A joint surgical team was organized to perform a functional endoscopic sinus surgery

Recommended Content:

Health Readiness | Military Hospitals and Clinics

Army hospital earns reputation as a top teaching institution

Article
1/2/2019
Army OB/GYN nurse residents train in the CRDAMC simulation lab. The OB/GYN Nurse Resident Program, only offered at CRDAMC, focuses on OB/GYN nursing skills that include childbearing, high-risk and complicated pregnancy, newborn assessment and care and family planning gynecology. (U.S. Army photo by Gloria Montgomery)

CRDAMC has been recognized by healthcare associations and educational institutions for exceptional achievements

Recommended Content:

Health Readiness | Military Hospitals and Clinics

Combat medics improve readiness with individual critical task list training

Article
12/31/2018
A group of combat medics unload a casualty from a MEDEVAC helicopter during a recent emergency medical evacuation training exercise at the hospital’s helipad here as part of the combat medic’s individual critical task list training. (U.S. Army photo by Patricia Deal)

There is no substitution for being pushed around by the rotor wash of a helicopter

Recommended Content:

Health Readiness

If the weather outside is frightful, a little preparation can make it delightful

Article
12/28/2018
Army 2nd Lt. David Stringer, 452nd Combat Support Hospital, leads his group through snowy terrain during winter warfare training at Fort McCoy, Wisconsin. (U.S. Army photo by Staff Sgt. Felix R. Fimbres)

Learn the risks of exposure to cold, and steps to stay safe

Recommended Content:

Health Readiness

Navy corpsman: Carrying the legacy

Article
12/27/2018
Navy Seaman Brandon Taylor, a corpsman, inserts a decompression needle into an essential care simulator manikin during shock trauma section drills. The drills focused on sharpening life-saving skills and capabilities. (U.S. Marine Corps photo by Sgt. Justin Huffty)

Navy hospital corpsmen attend 14-week “A” school at the Medical Education and Training Campus in Joint Base San Antonio — Fort Sam Houston, Texas

Recommended Content:

Health Readiness | Military Hospitals and Clinics

Hospital ship USNS Comfort returns home after completing mission

Article
12/20/2018
Family and friends of crew members aboard Military Sealift Command’s hospital ship USNS Comfort wait as the ship pulls into Naval Station Norfolk, Dec. 18. Comfort returned to Virginia after completing its 11-week medical support mission to South and Central America, part of U.S. Southern Command’s Operation Enduring Promise initiative. (U.S. Navy photograph by Brian Suriani)

This mission marked the sixth time the hospital ship has provided medical assistance in the region

Recommended Content:

Health Readiness | Military Hospitals and Clinics | Global Health Engagement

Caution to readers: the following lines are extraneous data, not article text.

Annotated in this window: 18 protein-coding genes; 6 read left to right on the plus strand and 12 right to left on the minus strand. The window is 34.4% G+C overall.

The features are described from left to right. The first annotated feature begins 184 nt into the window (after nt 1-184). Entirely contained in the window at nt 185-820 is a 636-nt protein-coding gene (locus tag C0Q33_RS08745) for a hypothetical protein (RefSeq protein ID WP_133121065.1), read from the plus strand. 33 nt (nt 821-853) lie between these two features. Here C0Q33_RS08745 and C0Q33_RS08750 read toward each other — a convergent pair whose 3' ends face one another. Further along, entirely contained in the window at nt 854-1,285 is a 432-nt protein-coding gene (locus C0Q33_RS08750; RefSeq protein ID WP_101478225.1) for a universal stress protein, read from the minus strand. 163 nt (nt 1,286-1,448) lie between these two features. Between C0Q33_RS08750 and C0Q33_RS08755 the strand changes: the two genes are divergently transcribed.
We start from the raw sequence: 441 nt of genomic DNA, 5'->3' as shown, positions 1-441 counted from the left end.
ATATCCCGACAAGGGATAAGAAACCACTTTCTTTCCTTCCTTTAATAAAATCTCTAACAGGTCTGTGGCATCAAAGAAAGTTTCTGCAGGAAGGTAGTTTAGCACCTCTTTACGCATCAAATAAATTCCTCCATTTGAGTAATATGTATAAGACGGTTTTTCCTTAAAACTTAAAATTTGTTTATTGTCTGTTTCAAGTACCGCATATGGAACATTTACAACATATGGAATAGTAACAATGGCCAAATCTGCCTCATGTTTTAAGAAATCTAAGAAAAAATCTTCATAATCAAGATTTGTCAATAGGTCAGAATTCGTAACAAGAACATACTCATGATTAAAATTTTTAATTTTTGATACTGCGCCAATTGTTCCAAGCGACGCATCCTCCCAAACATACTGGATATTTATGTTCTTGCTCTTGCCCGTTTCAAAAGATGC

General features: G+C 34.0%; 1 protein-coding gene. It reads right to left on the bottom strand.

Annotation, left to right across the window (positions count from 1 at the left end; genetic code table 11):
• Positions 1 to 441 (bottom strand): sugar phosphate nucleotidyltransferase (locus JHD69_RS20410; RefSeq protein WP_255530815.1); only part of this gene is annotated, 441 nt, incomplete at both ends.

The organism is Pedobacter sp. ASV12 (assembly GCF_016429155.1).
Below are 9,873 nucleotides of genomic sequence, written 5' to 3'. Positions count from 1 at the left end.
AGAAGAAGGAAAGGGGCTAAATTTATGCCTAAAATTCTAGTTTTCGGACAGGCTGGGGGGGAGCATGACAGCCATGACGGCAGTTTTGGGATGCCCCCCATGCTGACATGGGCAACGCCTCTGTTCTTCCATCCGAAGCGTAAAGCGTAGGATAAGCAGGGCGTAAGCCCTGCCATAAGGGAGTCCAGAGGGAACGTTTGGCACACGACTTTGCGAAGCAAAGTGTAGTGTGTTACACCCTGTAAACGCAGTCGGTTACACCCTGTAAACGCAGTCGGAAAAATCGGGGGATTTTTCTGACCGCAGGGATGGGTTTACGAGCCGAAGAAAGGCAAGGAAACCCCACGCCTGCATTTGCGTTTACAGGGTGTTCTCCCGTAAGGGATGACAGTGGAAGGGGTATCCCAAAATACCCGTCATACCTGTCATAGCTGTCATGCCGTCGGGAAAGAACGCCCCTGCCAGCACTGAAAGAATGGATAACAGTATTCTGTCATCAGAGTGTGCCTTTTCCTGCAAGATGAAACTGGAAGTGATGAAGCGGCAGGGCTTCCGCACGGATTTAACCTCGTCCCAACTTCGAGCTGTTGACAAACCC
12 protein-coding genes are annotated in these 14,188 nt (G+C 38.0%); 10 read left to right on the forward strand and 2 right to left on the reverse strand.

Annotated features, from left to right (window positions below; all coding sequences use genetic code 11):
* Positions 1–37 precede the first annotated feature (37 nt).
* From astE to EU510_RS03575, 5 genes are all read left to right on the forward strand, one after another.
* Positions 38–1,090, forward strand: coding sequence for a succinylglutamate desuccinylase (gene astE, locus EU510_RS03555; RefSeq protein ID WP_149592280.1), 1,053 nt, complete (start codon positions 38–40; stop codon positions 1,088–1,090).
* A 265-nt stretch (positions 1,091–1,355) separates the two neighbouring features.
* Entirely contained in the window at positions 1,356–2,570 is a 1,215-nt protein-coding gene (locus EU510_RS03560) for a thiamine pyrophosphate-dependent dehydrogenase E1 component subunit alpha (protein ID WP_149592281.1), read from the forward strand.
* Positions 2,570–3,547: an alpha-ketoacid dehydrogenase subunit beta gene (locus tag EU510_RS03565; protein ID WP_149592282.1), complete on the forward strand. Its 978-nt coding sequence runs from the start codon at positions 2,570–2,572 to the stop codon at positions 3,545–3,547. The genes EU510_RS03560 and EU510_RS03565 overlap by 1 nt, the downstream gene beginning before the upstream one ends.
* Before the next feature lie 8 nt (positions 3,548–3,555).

Super Galaxy: Aeromedical evacuation's biggest ally

Article
12/17/2018
Air Force Aeromedical Teams from the 433rd Aeromedical Evacuation Squadron and the 439th AES complete a training scenario during a C-5M Super Galaxy AE proof of concept flight from Scott AFB, Illinois. (U.S. Air Force photo by Master Sgt. Joseph Swafford)

The C-5M upgrades allowed the proof of concept to work, but Airmen’s innovation is what made it happen

Recommended Content:

Health Readiness

Vaccination is the best defense against the flu

Article
12/10/2018
Vaccination is the primary method for preventing influenza and its complications and getting an annual influenza vaccine is the best way to protect yourself and your family from the flu. (U.S. Army photo by Staff Sgt. Erica Knight)

Vaccination is needed every year because the Influenza viruses change

Recommended Content:

Health Readiness | Immunization Healthcare | Immunizations

Fleet surgical team saves life aboard USS Somerset

Article
12/6/2018
Navy Cmdr. Jeffrey Chao, the Littoral Combat Group One, surgeon, second from left, performs an emergency appendectomy as other medical team members assist aboard the San Antonio-class amphibious transport dock ship USS Somerset. (U.S. Navy Photo by Mass Communication Specialist 1st Class Andrew Brame)

We were able to determine he had acute appendicitis

Recommended Content:

Health Readiness | Military Hospitals and Clinics

New training mannequins help Soldiers save lives

Article
11/28/2018
Soldiers at Fort Benning, Georgia, train one another on using the Tactical Combat Casualty Care Exportable system, a medical trauma training mannequin. Personnel from the office of the Program Executive Officer for Simulation, Training and Instrumentation, brought new, technologically advanced medical training mannequins to Fort Benning to increase the realism of medical trauma training and ultimately to save lives and limbs. (U.S. Army photo by Patrick Albright)

The realism of it creates that white-knuckle sensation and adrenalin for the Soldier

Recommended Content:

Health Readiness

Rabies

Infographic
11/20/2018
Rabies

Although Germany is rabies-free for terrestrial land mammals, rabies exposure remains a concern for U.S. military personnel assigned there because of personal and military travel and deployments to rabies endemic countries. Deployments have become much more variable both in location and duration. Deployments have increasingly focused on enhancing ...

Recommended Content:

Health Readiness | Armed Forces Health Surveillance Branch | Epidemiology and Analysis | Medical Surveillance Monthly Report | Public Health

Malaria

Infographic
11/20/2018
Malaria

This report describes a cluster of 11 soldiers with vivax malaria among U.S. military personnel who trained at Dagmar North training area, near the demilitarized zone (DMZ), in the Republic of Korea (ROK) in 2015.

Recommended Content:

Health Readiness | Armed Forces Health Surveillance Branch | Epidemiology and Analysis | Medical Surveillance Monthly Report | Public Health
<< < 1 2 3 4 5  ... > >> 
Showing results 1 - 15 Page 1 of 37

DHA Address: 7700 Arlington Boulevard | Suite 5101 | Falls Church, VA | 22042-5101

Some documents are presented in Portable Document Format (PDF). A PDF reader is required for viewing:: Download a PDF Reader or learn more about PDFs.